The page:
From the newly revised ebook edition of ‘Realms of Wondrous Gifts: Psychic, Mediumistic and Miraculous Powers in the Great Mystical and Wisdom Traditions’
By Santoshan (Stephen Wollaston) with conversation with Glyn Edwards
... Much is popularly known about the miracles of Jesus, such as curing those who were blind, sick or lame, bringing Lazarus back to life, calming a storm, walking on water and turning water into wine. His miracles were seen by his followers to be signs that he was the expected Messiah and that God’s new kingdom was about to come. However, for some Christians his miracles are not looked upon for authenticating his status, as he himself refused to perform them for that purpose (Matt. 12:38-39). But it is perhaps the way in which he is said to have both entered and left the world that are thought to be the most miraculous events in his life.
Jesus’ virgin birth is told differently in two of the four canonical Gospels. It is also told differently in the Muslim Qur’an, which credits the infant Jesus with the ability to speak. It seems extraordinary that what is seen to be an important event by many Christians is not mentioned in Mark’s or John’s Gospel (apart from ambiguous passages about the word being made flesh at the beginning of John’s Gospel and a scant reference to Jesus’ mother in Mark 6:3) and raises questions as to whether it was something that was added to the Gospels in an attempt to give more weight to Jesus’ importance. There has also been some research into Jesus’ human birth being deliberately played down as there were some who wanted to see him as solely Divine. Not all Christians believe in the virgin birth of course and accept that the retelling of a holy man’s life can become more embellished and elaborated upon over the years. Many important figures in the past, such as Alexander the Great and the Buddha, were also credited with virgin births. Interestingly the Gospel of Thomas and the contents of the speculated lost Q Gospel focus more on Jesus’ teachings rather than on his life and deeds. The Episcopalian priest, Cynthia Bourgeault, has also written about Jesus as a great wisdom teacher.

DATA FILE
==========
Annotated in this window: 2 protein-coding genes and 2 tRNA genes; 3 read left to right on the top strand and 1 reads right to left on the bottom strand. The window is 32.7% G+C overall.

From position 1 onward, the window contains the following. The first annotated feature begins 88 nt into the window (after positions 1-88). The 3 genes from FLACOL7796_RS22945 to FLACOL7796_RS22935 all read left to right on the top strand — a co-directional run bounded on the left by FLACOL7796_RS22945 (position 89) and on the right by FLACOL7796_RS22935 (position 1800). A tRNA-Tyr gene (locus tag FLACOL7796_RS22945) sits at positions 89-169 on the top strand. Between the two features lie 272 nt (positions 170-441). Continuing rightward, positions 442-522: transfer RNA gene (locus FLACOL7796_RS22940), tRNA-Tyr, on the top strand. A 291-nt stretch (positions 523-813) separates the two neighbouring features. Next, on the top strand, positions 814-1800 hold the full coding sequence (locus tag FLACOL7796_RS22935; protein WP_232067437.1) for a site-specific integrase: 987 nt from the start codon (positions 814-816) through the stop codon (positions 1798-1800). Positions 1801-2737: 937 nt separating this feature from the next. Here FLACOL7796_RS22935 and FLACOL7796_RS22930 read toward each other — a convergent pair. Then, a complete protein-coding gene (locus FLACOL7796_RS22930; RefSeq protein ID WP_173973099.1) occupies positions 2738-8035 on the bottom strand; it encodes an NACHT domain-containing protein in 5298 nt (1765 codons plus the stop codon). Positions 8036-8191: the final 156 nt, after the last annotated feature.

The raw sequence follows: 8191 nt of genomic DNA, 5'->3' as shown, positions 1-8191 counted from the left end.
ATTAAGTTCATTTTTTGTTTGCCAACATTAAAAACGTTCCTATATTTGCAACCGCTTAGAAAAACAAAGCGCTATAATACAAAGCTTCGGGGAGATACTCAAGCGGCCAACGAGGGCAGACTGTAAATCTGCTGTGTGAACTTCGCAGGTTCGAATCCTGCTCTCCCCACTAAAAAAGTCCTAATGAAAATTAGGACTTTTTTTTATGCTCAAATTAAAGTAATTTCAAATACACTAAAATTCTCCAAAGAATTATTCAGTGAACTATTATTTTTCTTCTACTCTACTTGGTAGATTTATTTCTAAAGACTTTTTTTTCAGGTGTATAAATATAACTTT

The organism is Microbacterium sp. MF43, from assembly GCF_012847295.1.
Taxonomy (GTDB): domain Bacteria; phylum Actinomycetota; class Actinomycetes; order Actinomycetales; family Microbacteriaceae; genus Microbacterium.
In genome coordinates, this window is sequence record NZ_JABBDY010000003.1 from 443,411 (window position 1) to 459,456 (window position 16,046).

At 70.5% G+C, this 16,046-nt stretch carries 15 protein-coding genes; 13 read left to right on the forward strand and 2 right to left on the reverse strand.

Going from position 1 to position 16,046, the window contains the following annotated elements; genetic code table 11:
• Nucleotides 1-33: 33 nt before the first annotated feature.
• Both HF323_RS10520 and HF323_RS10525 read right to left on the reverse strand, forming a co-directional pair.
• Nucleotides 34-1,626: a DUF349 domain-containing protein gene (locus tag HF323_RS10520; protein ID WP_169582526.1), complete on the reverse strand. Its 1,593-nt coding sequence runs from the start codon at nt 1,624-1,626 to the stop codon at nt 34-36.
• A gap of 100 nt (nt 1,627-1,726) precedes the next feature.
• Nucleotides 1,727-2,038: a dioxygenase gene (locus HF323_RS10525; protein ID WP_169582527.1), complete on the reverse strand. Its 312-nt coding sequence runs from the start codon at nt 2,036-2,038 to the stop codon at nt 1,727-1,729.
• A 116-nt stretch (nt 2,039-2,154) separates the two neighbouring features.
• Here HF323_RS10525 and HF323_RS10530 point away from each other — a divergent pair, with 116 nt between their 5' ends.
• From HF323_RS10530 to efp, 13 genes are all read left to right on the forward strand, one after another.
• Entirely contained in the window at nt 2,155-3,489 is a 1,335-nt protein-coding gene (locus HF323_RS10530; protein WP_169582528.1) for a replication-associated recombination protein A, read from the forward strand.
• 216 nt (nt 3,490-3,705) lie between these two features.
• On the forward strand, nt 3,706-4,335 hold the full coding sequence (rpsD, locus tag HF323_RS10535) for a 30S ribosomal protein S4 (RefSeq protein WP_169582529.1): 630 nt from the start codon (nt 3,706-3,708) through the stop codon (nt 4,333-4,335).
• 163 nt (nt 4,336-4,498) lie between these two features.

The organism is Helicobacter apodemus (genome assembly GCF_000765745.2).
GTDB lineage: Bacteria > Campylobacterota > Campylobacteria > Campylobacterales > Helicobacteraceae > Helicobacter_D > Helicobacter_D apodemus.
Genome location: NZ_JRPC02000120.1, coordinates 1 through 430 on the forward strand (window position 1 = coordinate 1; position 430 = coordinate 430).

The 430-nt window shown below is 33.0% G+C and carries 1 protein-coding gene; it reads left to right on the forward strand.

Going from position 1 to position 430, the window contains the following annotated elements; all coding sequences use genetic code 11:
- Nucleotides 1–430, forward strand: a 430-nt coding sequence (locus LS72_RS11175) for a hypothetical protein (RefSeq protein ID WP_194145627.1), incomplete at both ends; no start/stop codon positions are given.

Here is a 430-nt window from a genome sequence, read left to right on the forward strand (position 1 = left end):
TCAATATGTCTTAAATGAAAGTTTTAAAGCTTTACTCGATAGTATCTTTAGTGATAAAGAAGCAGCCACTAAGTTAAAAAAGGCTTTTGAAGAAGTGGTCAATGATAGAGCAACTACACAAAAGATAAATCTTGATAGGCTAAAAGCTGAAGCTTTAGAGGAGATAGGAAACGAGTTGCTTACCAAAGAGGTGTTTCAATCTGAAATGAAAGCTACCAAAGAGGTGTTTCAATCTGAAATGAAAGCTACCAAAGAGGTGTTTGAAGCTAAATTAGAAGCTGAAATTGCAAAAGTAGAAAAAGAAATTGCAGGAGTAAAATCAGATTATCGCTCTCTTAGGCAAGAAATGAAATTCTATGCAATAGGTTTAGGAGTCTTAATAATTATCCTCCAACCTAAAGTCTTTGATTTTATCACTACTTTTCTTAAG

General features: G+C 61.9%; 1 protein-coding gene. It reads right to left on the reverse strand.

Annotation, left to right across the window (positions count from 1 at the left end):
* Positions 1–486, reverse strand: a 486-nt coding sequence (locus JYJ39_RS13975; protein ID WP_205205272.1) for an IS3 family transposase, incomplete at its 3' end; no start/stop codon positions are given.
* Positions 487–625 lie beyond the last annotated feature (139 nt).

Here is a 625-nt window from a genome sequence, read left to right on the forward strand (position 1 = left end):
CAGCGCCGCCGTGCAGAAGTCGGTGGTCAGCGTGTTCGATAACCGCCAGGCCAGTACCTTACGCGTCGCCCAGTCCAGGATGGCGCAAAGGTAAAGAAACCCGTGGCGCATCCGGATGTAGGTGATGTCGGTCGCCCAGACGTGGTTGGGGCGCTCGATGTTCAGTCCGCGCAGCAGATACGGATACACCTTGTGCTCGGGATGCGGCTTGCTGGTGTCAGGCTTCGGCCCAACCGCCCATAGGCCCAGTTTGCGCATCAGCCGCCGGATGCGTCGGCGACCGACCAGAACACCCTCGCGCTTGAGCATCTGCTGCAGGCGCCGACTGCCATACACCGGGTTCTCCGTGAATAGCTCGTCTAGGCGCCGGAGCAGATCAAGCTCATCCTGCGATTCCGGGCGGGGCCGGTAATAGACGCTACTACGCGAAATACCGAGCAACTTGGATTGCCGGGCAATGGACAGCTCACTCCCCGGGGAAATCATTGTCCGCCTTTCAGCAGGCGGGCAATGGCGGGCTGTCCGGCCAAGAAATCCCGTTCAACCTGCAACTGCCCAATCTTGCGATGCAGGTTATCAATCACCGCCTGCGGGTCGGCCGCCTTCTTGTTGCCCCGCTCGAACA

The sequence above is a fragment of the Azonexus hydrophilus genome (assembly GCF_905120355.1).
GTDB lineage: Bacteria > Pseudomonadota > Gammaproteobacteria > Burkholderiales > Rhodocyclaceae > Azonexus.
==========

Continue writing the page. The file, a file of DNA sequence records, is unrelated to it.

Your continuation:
The account of Jesus’ resurrection is a different matter and is recorded in all of the four canonical Gospels, but each gives a different account of what actually happened. In Chapter 28 of Matthew’s Gospel it describes how Mary Magdalene and the “other Mary” find Jesus’ tomb empty and how an angel tells them that Jesus has risen, after which they meet Jesus on their way to tell the disciples what had just happened. Or perhaps we should say ‘other disciples’ if we accept the view of the Gospel of Mary Magdalene, which sees her as one of the main and most important disciples with secret teachings of Jesus and fitting the role of an apostle herself.
The oldest of the canonical Gospels is now thought to be Mark’s Gospel, of which the original ended at Chapter 16, Verse 8 (Verses 9-20 were added later). Mark describes how Mary Magdalene and Mary, the mother of James and Salome, find the tomb empty and meet a young man in white who informs them that Jesus has risen.
In Chapter 24 of Luke’s Gospel, Cleopas and another disciple are the first to be mentioned as seeing Jesus, and there are several women, including Mary Magdalene, who go to the tomb, find it empty and are met there by two men wearing shining clothes, who ask them why they are, “looking for the living amongst the dead.” In Chapter 20 of John’s Gospel, only Mary Magdalene is said to have gone to the tomb and found it empty. After this she tells Simon Peter and the disciple Jesus loved, who then make their way to the tomb to see for themselves. It is only once they have gone home that Mary Magdalene then sees two angels in white, who ask her why she is crying and then sees Jesus, who tells her not to hold onto to him as he has not yet returned to his Father.